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The station will likely look similar to this self unit. It will cost about $3M USD and fuel 10 to 15 vehicles daily with hydrogen produced by hydrolysis. The energy to split the hydrogen from the oxygen will come from attached solar panels.  (Source: The Center for Energy Research)

SunHydro plans to make I-95, one of the busiest East Coast highways a "hydrogen highway".  (Source: AARoads)
Just as the future looks increasingly dim for hydrogen, the industry gets a boost

Prospects of seeing hydrogen vehicles available commercially anytime soon have looked increasingly bleak.  U.S. President Barack Obama has refused to provide significant federal funding to hydrogen vehicle development, supporting battery electric vehicles instead.  In addition, recent research reports indicate that hydrogen would actually release more net greenhouse gas emissions than traditional gasoline, when analyzed over the entire life cycle.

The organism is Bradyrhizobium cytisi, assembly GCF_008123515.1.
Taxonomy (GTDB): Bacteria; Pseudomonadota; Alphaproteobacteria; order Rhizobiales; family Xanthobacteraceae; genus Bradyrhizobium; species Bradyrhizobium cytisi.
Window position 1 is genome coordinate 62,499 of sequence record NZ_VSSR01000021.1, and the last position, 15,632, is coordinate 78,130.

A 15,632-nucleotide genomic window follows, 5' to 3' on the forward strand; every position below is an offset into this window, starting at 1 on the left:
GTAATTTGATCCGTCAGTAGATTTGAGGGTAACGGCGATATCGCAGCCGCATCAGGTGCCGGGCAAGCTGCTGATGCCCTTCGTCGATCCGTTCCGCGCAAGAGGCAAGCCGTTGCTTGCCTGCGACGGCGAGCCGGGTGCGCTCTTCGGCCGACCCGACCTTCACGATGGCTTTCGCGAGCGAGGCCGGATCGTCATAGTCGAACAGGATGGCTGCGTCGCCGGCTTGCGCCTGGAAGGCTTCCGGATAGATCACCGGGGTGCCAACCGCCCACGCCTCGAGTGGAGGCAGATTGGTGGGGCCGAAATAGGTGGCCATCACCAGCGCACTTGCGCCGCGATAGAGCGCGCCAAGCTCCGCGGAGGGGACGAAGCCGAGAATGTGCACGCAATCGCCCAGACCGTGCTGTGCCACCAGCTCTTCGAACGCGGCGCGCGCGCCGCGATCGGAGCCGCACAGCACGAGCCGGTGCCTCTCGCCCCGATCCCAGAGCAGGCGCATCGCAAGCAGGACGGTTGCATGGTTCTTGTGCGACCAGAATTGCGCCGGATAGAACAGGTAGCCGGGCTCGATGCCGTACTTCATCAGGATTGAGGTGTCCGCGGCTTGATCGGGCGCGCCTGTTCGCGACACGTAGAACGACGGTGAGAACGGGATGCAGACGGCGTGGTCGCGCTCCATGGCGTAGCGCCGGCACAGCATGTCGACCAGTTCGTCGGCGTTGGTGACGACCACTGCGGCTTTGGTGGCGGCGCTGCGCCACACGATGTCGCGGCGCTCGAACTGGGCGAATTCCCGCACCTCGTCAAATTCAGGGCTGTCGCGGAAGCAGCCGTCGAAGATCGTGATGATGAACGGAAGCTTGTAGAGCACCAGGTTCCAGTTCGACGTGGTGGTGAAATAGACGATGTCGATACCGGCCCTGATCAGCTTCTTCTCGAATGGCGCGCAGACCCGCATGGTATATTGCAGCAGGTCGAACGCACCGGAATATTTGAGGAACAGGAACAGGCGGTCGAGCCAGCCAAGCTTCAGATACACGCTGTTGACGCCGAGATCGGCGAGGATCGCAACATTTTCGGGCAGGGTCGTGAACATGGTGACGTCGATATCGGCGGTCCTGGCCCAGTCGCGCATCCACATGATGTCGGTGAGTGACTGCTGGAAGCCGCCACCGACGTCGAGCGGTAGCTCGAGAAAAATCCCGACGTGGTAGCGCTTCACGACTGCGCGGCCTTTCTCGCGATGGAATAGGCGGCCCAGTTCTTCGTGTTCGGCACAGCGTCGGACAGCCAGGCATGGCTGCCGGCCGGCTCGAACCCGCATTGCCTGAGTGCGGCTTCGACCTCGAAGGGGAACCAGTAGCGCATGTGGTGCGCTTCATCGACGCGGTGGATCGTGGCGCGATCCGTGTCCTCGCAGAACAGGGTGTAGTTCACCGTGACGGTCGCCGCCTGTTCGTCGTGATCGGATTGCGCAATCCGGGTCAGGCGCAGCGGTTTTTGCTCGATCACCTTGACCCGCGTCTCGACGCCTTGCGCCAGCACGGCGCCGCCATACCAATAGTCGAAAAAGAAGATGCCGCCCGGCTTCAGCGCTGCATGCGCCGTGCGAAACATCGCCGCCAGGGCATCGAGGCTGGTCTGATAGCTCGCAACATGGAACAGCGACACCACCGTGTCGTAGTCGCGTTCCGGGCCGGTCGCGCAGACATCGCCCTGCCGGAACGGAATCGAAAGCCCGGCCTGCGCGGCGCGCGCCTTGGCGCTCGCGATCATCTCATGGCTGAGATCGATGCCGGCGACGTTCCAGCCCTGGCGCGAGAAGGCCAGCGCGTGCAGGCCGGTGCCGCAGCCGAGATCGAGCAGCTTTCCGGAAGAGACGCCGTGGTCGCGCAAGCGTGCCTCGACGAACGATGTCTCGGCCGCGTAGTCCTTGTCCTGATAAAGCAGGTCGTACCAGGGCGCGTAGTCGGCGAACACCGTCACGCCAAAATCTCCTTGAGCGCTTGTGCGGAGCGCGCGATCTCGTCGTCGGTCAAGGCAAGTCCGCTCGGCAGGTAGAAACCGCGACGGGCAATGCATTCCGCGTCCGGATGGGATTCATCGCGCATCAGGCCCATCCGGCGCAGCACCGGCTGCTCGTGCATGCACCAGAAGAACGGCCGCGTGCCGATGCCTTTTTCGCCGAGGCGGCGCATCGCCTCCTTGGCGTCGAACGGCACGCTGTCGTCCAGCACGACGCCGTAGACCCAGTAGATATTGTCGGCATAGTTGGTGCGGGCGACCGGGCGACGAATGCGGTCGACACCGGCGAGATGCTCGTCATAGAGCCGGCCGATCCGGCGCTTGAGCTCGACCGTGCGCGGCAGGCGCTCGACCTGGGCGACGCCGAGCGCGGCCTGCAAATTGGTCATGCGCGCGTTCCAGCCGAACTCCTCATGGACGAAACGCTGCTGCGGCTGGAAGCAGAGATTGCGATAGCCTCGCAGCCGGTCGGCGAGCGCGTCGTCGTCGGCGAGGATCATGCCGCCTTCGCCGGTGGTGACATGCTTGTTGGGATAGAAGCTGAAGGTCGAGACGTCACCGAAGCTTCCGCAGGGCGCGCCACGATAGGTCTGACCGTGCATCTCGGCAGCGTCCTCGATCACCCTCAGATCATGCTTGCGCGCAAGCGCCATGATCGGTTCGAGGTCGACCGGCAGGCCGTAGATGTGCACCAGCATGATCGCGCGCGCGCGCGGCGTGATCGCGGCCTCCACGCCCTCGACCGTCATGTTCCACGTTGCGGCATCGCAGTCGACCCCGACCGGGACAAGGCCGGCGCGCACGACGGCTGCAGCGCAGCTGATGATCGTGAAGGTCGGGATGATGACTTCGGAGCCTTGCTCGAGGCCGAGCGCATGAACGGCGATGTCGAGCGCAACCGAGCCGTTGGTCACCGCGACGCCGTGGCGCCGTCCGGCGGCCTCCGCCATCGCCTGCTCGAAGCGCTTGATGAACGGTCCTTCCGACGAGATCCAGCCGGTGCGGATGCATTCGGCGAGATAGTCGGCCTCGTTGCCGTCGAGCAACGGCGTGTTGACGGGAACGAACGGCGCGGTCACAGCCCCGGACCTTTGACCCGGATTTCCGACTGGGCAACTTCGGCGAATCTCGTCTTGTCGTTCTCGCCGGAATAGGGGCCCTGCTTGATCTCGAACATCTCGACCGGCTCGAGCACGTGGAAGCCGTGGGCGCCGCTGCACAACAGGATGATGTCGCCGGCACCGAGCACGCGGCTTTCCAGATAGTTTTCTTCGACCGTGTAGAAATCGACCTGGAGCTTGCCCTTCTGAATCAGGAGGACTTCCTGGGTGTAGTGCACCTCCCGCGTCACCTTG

However, there's a ray of light for the hydrogen industry amid the darkness.  Connecticut-based SunHydro has announced plans to transform Interstate 95 into a hydrogen highway.  Those who live in the U.S. East Coast know that I-95 stretches from Maine to Florida and is one of the nation's busiest interstate highways. 

SunHydro will construct 11 stations on the highway.  Each station will be a self-contained hydrolysis unit with solar power collectors attached.  The solar power will provide energy to create hydrogen from water via hydrolysis.  The hydrogen production system will come from an Proton Energy, an alternative energy start-up.  The net process is expected to be much more carbon friendly than transporting hydrogen by truck to fueling stations.

The plan is ambitious.  Explains company president Michael Grey, "Our goal is to make it possible for hydrogen car to drive from Maine to Miami strictly on sun and water.  Having talked to several of the auto manufacturers, the indication that we’ve received is that there has to be a network of stations on the east coast for them to bring the cars here.  They want to bring the cars here, but there’s nowhere to fuel them."